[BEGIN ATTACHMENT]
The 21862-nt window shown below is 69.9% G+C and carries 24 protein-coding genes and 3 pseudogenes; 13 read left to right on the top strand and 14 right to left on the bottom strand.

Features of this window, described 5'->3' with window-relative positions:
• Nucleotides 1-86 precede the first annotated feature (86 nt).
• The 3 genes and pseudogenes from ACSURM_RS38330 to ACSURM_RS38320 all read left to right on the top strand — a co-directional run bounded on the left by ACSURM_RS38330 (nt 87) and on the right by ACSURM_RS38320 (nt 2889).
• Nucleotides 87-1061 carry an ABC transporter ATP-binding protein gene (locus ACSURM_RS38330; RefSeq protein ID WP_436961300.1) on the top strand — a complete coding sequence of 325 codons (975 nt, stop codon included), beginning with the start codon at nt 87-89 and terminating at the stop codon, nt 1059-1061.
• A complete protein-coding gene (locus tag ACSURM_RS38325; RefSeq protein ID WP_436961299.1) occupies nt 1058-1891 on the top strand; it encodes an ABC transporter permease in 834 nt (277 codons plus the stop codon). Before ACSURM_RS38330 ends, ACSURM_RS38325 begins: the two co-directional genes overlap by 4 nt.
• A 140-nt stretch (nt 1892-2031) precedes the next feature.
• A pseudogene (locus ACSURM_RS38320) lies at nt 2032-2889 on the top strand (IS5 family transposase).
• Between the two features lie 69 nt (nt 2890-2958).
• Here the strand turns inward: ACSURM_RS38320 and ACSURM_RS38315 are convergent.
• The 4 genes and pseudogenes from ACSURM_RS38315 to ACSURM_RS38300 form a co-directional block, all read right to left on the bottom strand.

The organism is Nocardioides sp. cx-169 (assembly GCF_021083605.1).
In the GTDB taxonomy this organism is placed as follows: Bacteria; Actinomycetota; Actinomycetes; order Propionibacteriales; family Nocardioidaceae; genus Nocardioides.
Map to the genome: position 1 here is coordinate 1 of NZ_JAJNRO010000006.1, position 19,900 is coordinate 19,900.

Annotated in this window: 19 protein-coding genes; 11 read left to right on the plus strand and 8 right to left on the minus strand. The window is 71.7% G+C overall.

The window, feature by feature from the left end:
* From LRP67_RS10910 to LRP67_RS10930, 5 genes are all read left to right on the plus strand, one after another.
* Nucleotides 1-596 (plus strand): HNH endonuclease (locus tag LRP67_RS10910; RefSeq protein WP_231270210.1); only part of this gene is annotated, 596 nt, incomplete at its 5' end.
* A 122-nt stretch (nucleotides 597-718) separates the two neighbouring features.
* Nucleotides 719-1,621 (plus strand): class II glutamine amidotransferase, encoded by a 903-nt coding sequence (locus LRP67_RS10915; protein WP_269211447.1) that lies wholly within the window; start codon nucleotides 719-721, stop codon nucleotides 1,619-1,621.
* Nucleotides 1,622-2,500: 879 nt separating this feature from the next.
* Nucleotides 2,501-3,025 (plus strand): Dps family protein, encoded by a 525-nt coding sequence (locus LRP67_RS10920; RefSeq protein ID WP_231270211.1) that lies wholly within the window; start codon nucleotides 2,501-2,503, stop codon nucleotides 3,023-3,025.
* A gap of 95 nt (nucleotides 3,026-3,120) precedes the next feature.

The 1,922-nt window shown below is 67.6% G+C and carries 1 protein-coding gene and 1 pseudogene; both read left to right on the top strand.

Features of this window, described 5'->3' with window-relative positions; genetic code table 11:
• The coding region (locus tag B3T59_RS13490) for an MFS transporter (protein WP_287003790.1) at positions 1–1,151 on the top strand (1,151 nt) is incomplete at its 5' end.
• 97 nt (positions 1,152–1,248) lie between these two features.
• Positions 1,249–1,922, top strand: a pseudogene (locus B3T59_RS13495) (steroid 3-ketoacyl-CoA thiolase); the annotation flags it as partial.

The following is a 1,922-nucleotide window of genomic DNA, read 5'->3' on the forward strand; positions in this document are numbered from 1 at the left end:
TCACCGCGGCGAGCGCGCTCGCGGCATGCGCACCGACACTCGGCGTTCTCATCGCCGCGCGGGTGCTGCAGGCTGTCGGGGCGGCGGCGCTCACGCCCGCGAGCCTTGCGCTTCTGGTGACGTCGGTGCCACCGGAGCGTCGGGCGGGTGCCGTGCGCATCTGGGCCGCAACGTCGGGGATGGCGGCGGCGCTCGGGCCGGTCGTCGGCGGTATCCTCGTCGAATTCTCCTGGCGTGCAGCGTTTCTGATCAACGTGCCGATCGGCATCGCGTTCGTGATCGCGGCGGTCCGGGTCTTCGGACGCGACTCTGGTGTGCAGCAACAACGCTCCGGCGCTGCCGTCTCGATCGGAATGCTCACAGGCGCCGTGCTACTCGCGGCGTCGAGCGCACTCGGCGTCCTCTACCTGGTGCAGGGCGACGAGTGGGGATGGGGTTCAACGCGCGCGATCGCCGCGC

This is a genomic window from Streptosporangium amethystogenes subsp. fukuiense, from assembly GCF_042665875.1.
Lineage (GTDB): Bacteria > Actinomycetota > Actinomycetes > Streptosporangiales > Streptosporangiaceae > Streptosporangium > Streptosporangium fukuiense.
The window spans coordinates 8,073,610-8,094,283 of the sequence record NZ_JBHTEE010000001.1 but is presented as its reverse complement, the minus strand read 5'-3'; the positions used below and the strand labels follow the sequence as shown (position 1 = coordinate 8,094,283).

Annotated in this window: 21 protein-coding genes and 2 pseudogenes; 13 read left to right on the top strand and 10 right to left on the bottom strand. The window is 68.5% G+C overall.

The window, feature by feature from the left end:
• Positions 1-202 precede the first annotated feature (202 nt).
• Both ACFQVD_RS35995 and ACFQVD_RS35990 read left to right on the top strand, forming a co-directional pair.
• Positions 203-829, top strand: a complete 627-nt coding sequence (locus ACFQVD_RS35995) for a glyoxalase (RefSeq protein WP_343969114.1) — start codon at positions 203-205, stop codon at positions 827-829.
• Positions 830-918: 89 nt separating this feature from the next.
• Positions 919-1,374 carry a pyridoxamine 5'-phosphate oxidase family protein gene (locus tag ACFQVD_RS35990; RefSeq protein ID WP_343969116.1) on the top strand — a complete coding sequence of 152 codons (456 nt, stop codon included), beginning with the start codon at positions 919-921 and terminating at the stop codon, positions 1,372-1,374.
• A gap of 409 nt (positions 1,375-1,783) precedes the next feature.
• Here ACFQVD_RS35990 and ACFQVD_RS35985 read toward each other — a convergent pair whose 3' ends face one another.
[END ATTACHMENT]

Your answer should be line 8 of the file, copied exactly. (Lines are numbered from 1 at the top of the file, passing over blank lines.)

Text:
• A pseudogene (locus ACSURM_RS38320) lies at nt 2032-2889 on the top strand (IS5 family transposase).